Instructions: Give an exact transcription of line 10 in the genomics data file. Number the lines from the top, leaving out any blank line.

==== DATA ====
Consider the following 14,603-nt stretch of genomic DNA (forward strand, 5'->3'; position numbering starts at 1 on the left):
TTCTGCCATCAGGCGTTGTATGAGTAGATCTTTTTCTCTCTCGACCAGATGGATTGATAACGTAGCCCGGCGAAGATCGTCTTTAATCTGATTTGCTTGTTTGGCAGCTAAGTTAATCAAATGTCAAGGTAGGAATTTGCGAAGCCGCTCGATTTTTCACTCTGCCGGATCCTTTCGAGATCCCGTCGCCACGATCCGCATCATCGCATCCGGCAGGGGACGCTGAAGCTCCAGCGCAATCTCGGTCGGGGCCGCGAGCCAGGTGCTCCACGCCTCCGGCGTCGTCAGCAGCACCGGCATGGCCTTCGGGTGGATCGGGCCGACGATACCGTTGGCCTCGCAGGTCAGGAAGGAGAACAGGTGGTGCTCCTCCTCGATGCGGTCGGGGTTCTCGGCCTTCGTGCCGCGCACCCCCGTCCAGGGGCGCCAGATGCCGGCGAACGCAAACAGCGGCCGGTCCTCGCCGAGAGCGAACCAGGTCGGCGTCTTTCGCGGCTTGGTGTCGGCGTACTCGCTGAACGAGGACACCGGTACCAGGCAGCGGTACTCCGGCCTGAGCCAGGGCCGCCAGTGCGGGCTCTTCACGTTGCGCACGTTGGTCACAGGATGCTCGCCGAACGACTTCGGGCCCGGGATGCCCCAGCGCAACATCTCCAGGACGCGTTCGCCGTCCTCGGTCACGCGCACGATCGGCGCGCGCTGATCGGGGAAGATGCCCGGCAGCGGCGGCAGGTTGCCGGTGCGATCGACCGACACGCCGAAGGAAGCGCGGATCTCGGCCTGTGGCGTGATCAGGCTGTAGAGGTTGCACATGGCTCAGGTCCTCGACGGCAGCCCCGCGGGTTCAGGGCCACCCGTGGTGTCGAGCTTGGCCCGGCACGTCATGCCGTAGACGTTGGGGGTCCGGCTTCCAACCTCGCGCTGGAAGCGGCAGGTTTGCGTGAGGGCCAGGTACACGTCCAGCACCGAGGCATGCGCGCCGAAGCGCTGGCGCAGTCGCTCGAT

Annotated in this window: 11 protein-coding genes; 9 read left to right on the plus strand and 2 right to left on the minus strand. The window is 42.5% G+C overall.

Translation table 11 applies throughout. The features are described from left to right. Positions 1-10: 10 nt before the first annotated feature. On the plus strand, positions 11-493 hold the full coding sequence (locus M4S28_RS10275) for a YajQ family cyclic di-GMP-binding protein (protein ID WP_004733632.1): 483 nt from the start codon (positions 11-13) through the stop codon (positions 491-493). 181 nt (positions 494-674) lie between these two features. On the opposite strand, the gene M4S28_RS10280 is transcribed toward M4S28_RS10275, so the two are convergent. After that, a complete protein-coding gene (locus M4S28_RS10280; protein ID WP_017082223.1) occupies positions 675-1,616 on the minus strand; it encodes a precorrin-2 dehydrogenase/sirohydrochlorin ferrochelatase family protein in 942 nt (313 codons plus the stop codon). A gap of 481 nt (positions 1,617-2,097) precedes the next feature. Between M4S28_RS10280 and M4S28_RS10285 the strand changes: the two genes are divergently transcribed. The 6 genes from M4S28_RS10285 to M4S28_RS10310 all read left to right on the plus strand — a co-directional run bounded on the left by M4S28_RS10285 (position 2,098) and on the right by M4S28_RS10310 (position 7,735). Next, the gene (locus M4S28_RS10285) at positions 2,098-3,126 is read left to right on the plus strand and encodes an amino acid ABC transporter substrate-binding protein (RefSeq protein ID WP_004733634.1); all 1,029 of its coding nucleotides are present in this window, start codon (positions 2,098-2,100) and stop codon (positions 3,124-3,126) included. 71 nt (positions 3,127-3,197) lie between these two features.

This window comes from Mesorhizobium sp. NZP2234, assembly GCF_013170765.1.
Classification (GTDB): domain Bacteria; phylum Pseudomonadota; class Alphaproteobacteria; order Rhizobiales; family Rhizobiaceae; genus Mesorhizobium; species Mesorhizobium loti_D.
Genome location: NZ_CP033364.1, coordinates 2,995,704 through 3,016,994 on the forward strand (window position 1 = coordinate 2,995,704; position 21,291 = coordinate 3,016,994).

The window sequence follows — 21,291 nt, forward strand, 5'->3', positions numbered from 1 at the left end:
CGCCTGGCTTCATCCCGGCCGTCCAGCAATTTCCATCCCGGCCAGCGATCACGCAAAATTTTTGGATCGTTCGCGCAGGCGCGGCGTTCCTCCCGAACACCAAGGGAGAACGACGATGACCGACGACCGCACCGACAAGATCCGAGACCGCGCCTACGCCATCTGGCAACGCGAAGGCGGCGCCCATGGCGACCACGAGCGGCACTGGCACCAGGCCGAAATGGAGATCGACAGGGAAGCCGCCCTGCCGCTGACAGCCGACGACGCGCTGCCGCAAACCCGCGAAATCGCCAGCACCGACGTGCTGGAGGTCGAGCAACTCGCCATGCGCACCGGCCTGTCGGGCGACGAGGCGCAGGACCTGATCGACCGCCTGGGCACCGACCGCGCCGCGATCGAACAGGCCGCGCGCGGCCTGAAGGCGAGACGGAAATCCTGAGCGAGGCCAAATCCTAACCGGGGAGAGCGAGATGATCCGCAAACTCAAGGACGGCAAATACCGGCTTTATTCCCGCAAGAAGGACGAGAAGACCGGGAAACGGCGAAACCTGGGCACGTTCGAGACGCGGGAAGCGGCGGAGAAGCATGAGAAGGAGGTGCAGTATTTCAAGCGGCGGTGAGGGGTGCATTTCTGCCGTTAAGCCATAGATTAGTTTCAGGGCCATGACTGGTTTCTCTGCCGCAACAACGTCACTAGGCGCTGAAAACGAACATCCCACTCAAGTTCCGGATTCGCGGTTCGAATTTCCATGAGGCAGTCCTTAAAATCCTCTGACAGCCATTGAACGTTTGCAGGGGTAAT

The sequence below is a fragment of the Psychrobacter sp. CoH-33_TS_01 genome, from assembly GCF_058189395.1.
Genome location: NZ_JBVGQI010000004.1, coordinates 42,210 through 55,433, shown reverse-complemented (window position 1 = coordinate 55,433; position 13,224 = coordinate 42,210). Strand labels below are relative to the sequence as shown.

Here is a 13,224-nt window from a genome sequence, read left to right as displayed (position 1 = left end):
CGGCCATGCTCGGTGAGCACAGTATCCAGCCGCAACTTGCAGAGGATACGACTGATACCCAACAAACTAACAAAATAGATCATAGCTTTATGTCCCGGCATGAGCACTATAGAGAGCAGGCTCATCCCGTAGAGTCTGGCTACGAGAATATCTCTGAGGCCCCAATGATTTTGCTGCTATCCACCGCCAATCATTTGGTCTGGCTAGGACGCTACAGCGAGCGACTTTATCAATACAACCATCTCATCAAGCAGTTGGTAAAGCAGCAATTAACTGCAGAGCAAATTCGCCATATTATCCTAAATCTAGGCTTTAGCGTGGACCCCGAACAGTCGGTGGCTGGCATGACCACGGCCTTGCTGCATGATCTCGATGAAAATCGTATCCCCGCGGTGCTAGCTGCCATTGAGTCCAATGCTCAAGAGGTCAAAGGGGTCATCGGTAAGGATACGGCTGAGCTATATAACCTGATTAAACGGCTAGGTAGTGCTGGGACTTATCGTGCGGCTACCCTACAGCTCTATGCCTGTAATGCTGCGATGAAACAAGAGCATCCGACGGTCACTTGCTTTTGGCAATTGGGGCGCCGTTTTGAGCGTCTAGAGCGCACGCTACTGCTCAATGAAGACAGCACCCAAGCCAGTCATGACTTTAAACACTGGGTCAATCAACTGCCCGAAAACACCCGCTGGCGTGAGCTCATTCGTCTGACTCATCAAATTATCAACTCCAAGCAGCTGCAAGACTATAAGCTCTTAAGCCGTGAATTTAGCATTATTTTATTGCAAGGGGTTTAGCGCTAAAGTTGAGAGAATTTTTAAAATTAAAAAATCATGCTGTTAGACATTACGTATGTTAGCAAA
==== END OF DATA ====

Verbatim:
The sequence below is a fragment of the Psychrobacter sp. CoH-33_TS_01 genome, from assembly GCF_058189395.1.